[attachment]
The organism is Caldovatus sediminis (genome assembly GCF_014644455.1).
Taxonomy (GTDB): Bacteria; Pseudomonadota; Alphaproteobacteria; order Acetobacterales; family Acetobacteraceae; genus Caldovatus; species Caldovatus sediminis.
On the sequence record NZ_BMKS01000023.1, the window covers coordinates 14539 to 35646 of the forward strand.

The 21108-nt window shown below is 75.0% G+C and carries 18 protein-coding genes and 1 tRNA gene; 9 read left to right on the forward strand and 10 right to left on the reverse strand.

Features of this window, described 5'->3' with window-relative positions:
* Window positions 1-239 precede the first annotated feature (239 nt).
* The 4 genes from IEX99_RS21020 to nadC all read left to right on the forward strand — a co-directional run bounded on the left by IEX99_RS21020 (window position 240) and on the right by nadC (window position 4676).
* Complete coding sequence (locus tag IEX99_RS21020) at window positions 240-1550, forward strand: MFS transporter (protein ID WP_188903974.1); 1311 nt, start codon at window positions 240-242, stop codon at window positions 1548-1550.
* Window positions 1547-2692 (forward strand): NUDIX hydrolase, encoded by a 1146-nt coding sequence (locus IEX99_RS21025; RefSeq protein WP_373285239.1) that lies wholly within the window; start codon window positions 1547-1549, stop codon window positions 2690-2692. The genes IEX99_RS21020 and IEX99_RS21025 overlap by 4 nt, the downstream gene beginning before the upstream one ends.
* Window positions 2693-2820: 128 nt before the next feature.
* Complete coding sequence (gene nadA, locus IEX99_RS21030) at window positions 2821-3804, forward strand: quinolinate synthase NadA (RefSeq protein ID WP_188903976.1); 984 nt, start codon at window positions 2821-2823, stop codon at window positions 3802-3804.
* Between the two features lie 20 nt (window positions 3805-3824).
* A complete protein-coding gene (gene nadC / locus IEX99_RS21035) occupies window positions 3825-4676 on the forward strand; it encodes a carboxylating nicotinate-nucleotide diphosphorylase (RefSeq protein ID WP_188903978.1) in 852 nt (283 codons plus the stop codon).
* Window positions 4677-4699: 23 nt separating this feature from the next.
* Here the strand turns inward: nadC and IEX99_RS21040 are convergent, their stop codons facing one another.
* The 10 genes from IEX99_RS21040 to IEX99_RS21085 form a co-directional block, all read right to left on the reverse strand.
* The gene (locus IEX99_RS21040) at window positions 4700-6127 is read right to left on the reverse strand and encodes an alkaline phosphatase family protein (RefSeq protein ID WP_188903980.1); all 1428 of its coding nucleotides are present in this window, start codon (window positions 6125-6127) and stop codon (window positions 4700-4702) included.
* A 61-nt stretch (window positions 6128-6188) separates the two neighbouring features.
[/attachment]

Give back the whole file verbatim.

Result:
The organism is Caldovatus sediminis (genome assembly GCF_014644455.1).
Taxonomy (GTDB): Bacteria; Pseudomonadota; Alphaproteobacteria; order Acetobacterales; family Acetobacteraceae; genus Caldovatus; species Caldovatus sediminis.
On the sequence record NZ_BMKS01000023.1, the window covers coordinates 14539 to 35646 of the forward strand.

The 21108-nt window shown below is 75.0% G+C and carries 18 protein-coding genes and 1 tRNA gene; 9 read left to right on the forward strand and 10 right to left on the reverse strand.

Features of this window, described 5'->3' with window-relative positions:
* Window positions 1-239 precede the first annotated feature (239 nt).
* The 4 genes from IEX99_RS21020 to nadC all read left to right on the forward strand — a co-directional run bounded on the left by IEX99_RS21020 (window position 240) and on the right by nadC (window position 4676).
* Complete coding sequence (locus tag IEX99_RS21020) at window positions 240-1550, forward strand: MFS transporter (protein ID WP_188903974.1); 1311 nt, start codon at window positions 240-242, stop codon at window positions 1548-1550.
* Window positions 1547-2692 (forward strand): NUDIX hydrolase, encoded by a 1146-nt coding sequence (locus IEX99_RS21025; RefSeq protein WP_373285239.1) that lies wholly within the window; start codon window positions 1547-1549, stop codon window positions 2690-2692. The genes IEX99_RS21020 and IEX99_RS21025 overlap by 4 nt, the downstream gene beginning before the upstream one ends.
* Window positions 2693-2820: 128 nt before the next feature.
* Complete coding sequence (gene nadA, locus IEX99_RS21030) at window positions 2821-3804, forward strand: quinolinate synthase NadA (RefSeq protein ID WP_188903976.1); 984 nt, start codon at window positions 2821-2823, stop codon at window positions 3802-3804.
* Between the two features lie 20 nt (window positions 3805-3824).
* A complete protein-coding gene (gene nadC / locus IEX99_RS21035) occupies window positions 3825-4676 on the forward strand; it encodes a carboxylating nicotinate-nucleotide diphosphorylase (RefSeq protein ID WP_188903978.1) in 852 nt (283 codons plus the stop codon).
* Window positions 4677-4699: 23 nt separating this feature from the next.
* Here the strand turns inward: nadC and IEX99_RS21040 are convergent, their stop codons facing one another.
* The 10 genes from IEX99_RS21040 to IEX99_RS21085 form a co-directional block, all read right to left on the reverse strand.
* The gene (locus IEX99_RS21040) at window positions 4700-6127 is read right to left on the reverse strand and encodes an alkaline phosphatase family protein (RefSeq protein ID WP_188903980.1); all 1428 of its coding nucleotides are present in this window, start codon (window positions 6125-6127) and stop codon (window positions 4700-4702) included.
* A 61-nt stretch (window positions 6128-6188) separates the two neighbouring features.